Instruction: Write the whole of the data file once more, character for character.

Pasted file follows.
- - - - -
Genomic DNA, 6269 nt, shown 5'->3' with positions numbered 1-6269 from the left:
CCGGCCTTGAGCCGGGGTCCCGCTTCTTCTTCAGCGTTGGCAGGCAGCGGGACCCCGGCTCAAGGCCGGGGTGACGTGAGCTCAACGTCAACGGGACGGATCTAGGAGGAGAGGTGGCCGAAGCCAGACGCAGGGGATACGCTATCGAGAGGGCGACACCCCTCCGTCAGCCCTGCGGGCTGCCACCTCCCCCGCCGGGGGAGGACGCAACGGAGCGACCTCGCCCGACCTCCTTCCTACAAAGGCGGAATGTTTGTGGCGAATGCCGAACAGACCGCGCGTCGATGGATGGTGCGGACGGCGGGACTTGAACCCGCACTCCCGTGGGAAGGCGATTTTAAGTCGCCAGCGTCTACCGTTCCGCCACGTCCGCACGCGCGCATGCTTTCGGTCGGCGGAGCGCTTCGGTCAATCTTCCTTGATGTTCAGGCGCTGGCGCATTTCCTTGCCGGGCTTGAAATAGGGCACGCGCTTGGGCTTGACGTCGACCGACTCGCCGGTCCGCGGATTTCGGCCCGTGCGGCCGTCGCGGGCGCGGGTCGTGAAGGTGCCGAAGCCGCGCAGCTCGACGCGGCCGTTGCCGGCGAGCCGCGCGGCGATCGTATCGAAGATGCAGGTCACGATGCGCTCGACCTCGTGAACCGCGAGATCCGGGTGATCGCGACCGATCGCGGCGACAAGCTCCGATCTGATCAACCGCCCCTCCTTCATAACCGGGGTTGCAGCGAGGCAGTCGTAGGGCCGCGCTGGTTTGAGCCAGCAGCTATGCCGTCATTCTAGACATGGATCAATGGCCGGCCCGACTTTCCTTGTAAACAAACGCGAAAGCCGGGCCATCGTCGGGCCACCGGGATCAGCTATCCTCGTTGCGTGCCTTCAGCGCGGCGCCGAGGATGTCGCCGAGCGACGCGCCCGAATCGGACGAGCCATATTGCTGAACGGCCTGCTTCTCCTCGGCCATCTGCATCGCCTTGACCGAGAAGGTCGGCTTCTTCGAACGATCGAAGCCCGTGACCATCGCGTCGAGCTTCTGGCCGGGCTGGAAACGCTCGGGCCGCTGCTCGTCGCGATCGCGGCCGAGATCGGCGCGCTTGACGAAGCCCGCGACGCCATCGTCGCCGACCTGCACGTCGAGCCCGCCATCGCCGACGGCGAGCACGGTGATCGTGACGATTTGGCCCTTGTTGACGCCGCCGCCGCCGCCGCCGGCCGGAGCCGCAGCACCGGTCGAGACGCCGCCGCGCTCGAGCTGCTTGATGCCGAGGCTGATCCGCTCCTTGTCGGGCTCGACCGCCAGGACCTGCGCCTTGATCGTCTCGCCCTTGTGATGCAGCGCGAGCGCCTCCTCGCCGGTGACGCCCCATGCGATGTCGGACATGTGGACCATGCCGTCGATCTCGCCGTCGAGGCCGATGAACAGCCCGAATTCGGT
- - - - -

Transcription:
Genomic DNA, 6269 nt, shown 5'->3' with positions numbered 1-6269 from the left:
CCGGCCTTGAGCCGGGGTCCCGCTTCTTCTTCAGCGTTGGCAGGCAGCGGGACCCCGGCTCAAGGCCGGGGTGACGTGAGCTCAACGTCAACGGGACGGATCTAGGAGGAGAGGTGGCCGAAGCCAGACGCAGGGGATACGCTATCGAGAGGGCGACACCCCTCCGTCAGCCCTGCGGGCTGCCACCTCCCCCGCCGGGGGAGGACGCAACGGAGCGACCTCGCCCGACCTCCTTCCTACAAAGGCGGAATGTTTGTGGCGAATGCCGAACAGACCGCGCGTCGATGGATGGTGCGGACGGCGGGACTTGAACCCGCACTCCCGTGGGAAGGCGATTTTAAGTCGCCAGCGTCTACCGTTCCGCCACGTCCGCACGCGCGCATGCTTTCGGTCGGCGGAGCGCTTCGGTCAATCTTCCTTGATGTTCAGGCGCTGGCGCATTTCCTTGCCGGGCTTGAAATAGGGCACGCGCTTGGGCTTGACGTCGACCGACTCGCCGGTCCGCGGATTTCGGCCCGTGCGGCCGTCGCGGGCGCGGGTCGTGAAGGTGCCGAAGCCGCGCAGCTCGACGCGGCCGTTGCCGGCGAGCCGCGCGGCGATCGTATCGAAGATGCAGGTCACGATGCGCTCGACCTCGTGAACCGCGAGATCCGGGTGATCGCGACCGATCGCGGCGACAAGCTCCGATCTGATCAACCGCCCCTCCTTCATAACCGGGGTTGCAGCGAGGCAGTCGTAGGGCCGCGCTGGTTTGAGCCAGCAGCTATGCCGTCATTCTAGACATGGATCAATGGCCGGCCCGACTTTCCTTGTAAACAAACGCGAAAGCCGGGCCATCGTCGGGCCACCGGGATCAGCTATCCTCGTTGCGTGCCTTCAGCGCGGCGCCGAGGATGTCGCCGAGCGACGCGCCCGAATCGGACGAGCCATATTGCTGAACGGCCTGCTTCTCCTCGGCCATCTGCATCGCCTTGACCGAGAAGGTCGGCTTCTTCGAACGATCGAAGCCCGTGACCATCGCGTCGAGCTTCTGGCCGGGCTGGAAACGCTCGGGCCGCTGCTCGTCGCGATCGCGGCCGAGATCGGCGCGCTTGACGAAGCCCGCGACGCCATCGTCGCCGACCTGCACGTCGAGCCCGCCATCGCCGACGGCGAGCACGGTGATCGTGACGATTTGGCCCTTGTTGACGCCGCCGCCGCCGCCGCCGGCCGGAGCCGCAGCACCGGTCGAGACGCCGCCGCGCTCGAGCTGCTTGATGCCGAGGCTGATCCGCTCCTTGTCGGGCTCGACCGCCAGGACCTGCGCCTTGATCGTCTCGCCCTTGTGATGCAGCGCGAGCGCCTCCTCGCCGGTGACGCCCCATGCGATGTCGGACATGTGGACCATGCCGTCGATCTCGCCGTCGAGGCCGATGAACAGCCCGAATTCGGT